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Indian Pet Shops selling pet livestock may now have to follow a set of proposed guidelines drafted by the Central Government of India. The move aims to better the conditions in which animals are sold in pet shops and also attempts to regularize the Pet industry in India.
Although no deadline has been yet declared and the noble mission is still in proposal stage but for the custodians of animals, this is a glass half empty or half full situation because even if such a Utopian law comes into affect it still does little or nothing for a large stray dog population in India. However the current move does offer some hope to the emancipation of animals in general and particularly an amendment of the Prevention of cruelty to Animals Act, 1960.
Draft rules formulated by the centre on December 16th, 2016, focus on preventing any act of cruelty or suffering on animals kept in pet shops. The highlights of the proposal include:
The environment minister, Anil Madhav Dave is of the opinion that the entire pet shop business is a highly unregulated sector and is mushrooming with little or no accountability.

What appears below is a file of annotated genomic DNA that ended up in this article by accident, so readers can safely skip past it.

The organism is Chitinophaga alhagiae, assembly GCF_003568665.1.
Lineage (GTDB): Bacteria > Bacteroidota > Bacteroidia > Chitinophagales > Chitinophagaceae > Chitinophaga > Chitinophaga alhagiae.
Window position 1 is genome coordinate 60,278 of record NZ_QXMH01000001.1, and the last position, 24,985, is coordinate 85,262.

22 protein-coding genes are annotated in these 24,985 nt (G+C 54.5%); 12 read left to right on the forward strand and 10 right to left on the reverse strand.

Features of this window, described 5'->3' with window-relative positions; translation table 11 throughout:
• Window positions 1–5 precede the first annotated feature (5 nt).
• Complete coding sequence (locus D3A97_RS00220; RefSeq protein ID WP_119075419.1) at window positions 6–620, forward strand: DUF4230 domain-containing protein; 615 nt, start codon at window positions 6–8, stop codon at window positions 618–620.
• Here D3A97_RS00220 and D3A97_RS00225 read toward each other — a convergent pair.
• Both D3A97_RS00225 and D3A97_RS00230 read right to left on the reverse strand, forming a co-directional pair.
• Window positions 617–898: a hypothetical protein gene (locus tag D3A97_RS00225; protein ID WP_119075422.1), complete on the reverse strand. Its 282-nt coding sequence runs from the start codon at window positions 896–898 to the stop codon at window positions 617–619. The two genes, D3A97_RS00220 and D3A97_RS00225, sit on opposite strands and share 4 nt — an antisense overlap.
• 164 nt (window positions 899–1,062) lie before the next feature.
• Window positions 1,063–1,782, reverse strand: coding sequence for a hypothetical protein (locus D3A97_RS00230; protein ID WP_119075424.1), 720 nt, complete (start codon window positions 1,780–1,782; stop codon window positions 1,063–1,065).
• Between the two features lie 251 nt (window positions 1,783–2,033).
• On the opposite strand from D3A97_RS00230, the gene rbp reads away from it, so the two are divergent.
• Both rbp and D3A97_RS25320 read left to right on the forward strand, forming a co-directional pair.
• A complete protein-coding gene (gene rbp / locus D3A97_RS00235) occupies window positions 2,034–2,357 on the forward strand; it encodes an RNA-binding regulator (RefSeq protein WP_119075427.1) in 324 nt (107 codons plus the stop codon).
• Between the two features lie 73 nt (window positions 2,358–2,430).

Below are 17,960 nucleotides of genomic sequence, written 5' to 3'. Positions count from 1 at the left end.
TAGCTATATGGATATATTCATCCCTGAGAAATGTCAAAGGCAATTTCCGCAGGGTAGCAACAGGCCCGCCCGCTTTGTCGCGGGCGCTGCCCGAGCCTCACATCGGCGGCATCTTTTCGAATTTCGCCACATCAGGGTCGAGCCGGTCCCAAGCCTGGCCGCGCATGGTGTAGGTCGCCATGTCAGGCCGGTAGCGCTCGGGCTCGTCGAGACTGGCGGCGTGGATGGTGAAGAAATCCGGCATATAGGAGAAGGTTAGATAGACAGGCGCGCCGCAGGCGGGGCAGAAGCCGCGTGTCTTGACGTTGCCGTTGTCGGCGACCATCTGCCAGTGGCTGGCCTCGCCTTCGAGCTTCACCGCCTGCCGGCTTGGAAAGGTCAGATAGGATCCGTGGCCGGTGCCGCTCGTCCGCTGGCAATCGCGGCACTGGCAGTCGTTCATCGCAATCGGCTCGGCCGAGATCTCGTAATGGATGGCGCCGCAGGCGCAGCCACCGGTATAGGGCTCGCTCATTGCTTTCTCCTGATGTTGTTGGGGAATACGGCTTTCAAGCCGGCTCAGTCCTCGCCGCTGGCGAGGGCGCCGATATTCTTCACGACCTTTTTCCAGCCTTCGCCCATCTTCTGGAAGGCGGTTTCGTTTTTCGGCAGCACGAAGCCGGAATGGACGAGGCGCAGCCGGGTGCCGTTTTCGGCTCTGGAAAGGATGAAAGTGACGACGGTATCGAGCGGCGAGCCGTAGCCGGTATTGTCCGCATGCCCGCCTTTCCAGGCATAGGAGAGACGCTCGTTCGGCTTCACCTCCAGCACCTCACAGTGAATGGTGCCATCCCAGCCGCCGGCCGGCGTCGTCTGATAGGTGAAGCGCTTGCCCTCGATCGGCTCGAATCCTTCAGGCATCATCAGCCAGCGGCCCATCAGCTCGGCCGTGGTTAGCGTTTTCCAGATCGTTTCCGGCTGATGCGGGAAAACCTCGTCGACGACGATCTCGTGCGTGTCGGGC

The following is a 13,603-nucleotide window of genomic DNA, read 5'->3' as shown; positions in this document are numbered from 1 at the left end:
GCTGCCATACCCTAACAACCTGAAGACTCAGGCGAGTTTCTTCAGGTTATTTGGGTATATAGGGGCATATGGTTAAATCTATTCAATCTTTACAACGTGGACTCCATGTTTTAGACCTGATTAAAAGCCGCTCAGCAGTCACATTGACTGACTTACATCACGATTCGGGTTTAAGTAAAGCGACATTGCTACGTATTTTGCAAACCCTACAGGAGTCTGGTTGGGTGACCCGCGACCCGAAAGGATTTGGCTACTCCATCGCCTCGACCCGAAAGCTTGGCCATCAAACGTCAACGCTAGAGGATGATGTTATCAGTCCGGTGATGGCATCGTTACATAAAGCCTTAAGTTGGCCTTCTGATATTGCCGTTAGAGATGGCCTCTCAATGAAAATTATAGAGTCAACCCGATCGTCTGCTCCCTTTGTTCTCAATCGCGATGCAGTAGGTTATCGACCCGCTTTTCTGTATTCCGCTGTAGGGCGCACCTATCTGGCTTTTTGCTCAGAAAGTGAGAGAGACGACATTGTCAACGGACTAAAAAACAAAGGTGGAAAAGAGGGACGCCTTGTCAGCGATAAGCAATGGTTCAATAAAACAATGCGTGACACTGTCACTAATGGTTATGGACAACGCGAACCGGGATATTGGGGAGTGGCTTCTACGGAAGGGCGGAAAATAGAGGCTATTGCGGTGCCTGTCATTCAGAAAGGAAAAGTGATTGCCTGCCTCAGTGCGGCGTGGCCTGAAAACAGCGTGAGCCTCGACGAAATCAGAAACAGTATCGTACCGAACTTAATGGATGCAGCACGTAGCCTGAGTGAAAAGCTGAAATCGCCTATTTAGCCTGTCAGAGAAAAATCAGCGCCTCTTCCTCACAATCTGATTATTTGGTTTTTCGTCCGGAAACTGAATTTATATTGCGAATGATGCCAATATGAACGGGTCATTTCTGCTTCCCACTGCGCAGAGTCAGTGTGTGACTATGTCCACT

The proposal with all its fundamental rules has been uploaded on the environment ministry’s website encouraging suggestions by states, stakeholders, experts in the field as well as general public for deliberation within a period of 30 days. The rules will be notified by the environment ministry after the suggestions are reviewed. The notification will be made under the current PCA Act, 1960. If a pet shop owner fails to adhere to the rules, the registration of its shop will be cancelled. The pet animals housed in said shop will be taken away and rehabilitated in an Animal Welfare Organization or a rescue centre recognized by the State Board.
Procedures like tail docking are banned in many nations however it is still carried out in native pet shops. Also ear-cropping, debeaking, feather plucking, and declawing among other unethical practices are prevalent in pet stores all over the country. A statement issued by HSI/India brought to light these shocking findings that makeup an unregulated pet business.
People for Animals (PFA) and Humane Society International/India (HSI/India) have played a significant role in shaping up the proposal. Both these animal welfare groups have since long championed the cause of animal rights. These organizations have tirelessly worked towards ending the horrors associated with pet trade and have also highlighted the suffering of animals being transported in cramped cages without sufficient food or water. It has been further noted that pet shops go against the principles of the Wildlife Protection Act, 1972 by blatantly trading exotic and indigenous wild animals.